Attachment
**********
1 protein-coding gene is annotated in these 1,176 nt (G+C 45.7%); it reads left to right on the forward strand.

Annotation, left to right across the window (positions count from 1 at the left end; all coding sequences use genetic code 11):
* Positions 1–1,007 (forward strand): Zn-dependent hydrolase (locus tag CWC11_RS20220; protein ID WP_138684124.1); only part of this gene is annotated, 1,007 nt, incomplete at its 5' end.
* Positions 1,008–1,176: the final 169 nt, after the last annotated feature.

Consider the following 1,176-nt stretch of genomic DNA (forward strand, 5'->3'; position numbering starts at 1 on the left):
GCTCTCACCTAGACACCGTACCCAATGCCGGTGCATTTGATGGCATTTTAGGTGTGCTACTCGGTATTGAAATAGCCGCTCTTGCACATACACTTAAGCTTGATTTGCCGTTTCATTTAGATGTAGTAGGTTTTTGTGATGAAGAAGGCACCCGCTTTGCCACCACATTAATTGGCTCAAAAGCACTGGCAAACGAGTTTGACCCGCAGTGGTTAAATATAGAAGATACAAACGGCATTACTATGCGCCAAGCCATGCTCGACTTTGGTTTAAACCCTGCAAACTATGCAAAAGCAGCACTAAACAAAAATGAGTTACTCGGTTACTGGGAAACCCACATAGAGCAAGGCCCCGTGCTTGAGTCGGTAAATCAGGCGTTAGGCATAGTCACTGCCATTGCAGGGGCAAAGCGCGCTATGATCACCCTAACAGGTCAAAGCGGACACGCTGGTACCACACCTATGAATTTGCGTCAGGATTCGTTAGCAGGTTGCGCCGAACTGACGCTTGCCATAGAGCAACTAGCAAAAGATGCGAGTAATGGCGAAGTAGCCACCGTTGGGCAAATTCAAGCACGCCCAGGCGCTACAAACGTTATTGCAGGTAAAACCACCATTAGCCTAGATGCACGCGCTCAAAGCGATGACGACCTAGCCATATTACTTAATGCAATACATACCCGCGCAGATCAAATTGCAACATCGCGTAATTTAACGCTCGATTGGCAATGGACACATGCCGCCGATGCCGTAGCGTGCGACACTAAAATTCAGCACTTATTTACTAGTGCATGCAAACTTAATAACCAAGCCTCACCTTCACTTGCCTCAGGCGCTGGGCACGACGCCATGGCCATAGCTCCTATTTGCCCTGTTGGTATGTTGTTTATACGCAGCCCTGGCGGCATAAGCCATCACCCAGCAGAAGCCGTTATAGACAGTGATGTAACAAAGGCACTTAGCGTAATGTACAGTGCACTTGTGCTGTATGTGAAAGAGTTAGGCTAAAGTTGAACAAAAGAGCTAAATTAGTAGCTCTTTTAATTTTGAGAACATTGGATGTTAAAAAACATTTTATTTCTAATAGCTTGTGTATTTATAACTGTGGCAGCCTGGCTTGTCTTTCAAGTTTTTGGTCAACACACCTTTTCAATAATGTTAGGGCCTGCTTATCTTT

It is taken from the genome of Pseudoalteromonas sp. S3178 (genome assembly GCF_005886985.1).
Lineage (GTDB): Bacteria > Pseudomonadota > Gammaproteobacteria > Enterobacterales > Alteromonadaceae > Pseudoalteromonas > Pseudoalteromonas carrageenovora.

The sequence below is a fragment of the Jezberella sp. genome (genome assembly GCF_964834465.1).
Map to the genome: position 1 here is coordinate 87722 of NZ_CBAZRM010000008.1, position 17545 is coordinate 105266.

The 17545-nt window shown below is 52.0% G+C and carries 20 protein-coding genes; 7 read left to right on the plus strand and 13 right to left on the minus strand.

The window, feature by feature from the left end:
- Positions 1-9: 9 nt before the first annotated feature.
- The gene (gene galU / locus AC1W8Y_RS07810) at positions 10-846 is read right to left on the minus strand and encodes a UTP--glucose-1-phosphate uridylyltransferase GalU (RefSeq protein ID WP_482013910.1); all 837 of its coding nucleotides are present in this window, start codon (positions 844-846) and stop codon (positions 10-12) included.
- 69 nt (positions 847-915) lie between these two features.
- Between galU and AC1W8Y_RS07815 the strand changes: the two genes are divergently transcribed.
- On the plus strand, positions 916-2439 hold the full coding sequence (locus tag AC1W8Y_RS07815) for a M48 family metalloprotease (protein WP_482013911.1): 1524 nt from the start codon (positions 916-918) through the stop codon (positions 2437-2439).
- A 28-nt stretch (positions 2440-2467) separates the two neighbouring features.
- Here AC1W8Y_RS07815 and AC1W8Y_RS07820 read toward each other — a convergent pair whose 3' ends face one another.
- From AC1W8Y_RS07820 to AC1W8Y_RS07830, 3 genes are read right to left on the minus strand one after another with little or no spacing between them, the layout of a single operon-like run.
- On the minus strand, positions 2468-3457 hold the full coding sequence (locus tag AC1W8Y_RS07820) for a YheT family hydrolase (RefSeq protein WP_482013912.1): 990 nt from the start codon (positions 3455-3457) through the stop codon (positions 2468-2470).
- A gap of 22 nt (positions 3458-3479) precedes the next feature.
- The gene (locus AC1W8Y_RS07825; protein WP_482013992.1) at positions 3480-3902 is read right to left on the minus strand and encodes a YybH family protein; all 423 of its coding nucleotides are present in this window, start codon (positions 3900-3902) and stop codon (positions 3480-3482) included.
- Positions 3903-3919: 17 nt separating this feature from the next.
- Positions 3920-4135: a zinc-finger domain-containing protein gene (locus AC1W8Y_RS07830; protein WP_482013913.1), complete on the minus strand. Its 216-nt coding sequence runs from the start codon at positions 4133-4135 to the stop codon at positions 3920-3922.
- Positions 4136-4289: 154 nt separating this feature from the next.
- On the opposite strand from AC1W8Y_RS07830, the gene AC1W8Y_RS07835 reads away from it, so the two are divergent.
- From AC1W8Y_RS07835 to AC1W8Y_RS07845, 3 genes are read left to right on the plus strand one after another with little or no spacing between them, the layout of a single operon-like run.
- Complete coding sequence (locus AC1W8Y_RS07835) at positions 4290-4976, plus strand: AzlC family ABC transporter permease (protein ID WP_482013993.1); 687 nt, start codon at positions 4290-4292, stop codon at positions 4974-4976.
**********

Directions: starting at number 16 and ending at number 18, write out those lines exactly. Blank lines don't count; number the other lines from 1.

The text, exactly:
- Between galU and AC1W8Y_RS07815 the strand changes: the two genes are divergently transcribed.
- On the plus strand, positions 916-2439 hold the full coding sequence (locus tag AC1W8Y_RS07815) for a M48 family metalloprotease (protein WP_482013911.1): 1524 nt from the start codon (positions 916-918) through the stop codon (positions 2437-2439).
- A 28-nt stretch (positions 2440-2467) separates the two neighbouring features.